THE WHITE HOUSE
Office of the Press Secretary (West Palm Beach, Florida) ________________________________________________________________________ For Immediate Release March 14, 1997
REMARKS BY THE PRESIDENT BY TELEPHONE WITH LIGHTHOUSE ELEMENTARY SCHOOL IN JUPITER, FLORIDA
9:06 A.M. EST
DR. KOWAL: Good morning, Mr. President.
THE PRESIDENT: Good morning, Joan.
DR. KOWAL: And good morning -- I know that the President is saying good morning to all the boys and girls here that are gathered at Lighthouse. We're very pleased to at least have you on the phone, and we wish you were here in person and we know you do, too.
THE PRESIDENT: Oh, I really wish I were there. I wanted so much to come and visit because I've heard so much about the school, and I know about the problem of growth and crowding in Florida and I wanted to use the work you're doing there as a strong argument for passing this program in Congress to help school districts like this one and throughout the state of Florida to do the building they need to do.
And I'm very grateful -- and I also wanted to thank all the students and the educators for showing up. I know the Student Body president there, Marcy Haylett -- I've been told this is her birthday. I hope you will tell her happy birthday for me.
DR. KOWAL: I will tell you she also has the title of president. I was going to get to introduce that president this morning. And she is, indeed, celebrating an 11th birthday at this time. And I think one of the things -- we know you didn't choose Lighthouse quite by accident. When we think of the symbol of a lighthouse and the fact that what it offers is a real symbol of hope on the horizon and helps navigators, and we know that one of the things that as you're looking for growth, that it's a real sense of hope for us. And we're very pleased that you've recognized the challenge here as we talk about rebuilding America's schools.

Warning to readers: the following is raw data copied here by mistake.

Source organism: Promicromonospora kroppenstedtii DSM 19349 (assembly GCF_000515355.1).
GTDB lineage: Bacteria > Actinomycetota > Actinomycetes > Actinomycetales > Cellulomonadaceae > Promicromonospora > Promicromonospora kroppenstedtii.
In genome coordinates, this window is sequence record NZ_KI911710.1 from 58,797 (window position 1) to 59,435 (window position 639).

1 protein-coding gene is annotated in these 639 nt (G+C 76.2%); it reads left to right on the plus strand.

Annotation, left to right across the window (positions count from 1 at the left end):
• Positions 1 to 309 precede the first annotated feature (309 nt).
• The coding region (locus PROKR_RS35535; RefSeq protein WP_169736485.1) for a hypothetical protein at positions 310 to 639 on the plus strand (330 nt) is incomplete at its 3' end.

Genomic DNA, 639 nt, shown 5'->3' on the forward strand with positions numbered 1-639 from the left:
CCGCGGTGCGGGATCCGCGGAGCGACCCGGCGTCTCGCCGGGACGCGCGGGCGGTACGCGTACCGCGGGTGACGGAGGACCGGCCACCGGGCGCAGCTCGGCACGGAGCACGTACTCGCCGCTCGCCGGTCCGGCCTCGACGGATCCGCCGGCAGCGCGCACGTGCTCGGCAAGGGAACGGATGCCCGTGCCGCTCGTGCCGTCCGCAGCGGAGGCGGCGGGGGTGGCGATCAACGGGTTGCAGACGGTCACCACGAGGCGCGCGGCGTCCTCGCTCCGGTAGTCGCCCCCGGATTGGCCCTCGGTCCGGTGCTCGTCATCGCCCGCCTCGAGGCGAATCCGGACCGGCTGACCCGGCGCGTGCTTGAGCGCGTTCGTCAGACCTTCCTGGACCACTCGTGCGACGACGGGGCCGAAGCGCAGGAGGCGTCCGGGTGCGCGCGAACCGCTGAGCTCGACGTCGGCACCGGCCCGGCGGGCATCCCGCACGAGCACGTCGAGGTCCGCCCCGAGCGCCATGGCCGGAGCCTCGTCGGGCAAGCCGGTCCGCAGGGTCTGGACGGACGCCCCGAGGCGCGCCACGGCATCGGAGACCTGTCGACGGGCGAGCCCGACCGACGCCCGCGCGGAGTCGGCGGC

Can you tell us just a little bit more -- and let me just say, Marcy wants to -- she had a long introduction here, but I want to ask her just to say a couple of words out of her introduction, because she wanted the opportunity to do that. Is that okay?
THE PRESIDENT: Sure, I want to hear her.
MARCY HAYLETT: Dear Mr. President. It is an honor and a privilege to have the 48th President to come to Lighthouse Elementary School to speak to us and to help us to solve our problem of overcrowded schools.
THE PRESIDENT: Thank you, Marcy.
MARCY HAYLETT: You're welcome.
THE PRESIDENT: And happy birthday again.
MARCY HAYLETT: Thank you.
THE PRESIDENT: Hope you have a great day.
MARCY HAYLETT: Hope you feel better.
THE PRESIDENT: Oh, I'll feel better, and I hope I get to come and visit you later, okay?
MARCY HAYLETT: Okay.
THE PRESIDENT: That's great.
DR. KOWAL: Mr. President, can you give us a few words -- you are now on loud speaker, and let me just mention that standing here with me is Commissioner Brogan, and he's grabbing the phone out of my hand. But I'll tell you what, he is one of the most visible commissioners we've had here in Florida. He just wants to say howdy.
COMMISSIONER BROGAN: Mr. President, how are you?
THE PRESIDENT: I'm great. I heard you and Joan talking on the television a few moments ago -- it was very good, and I appreciate what you had to say.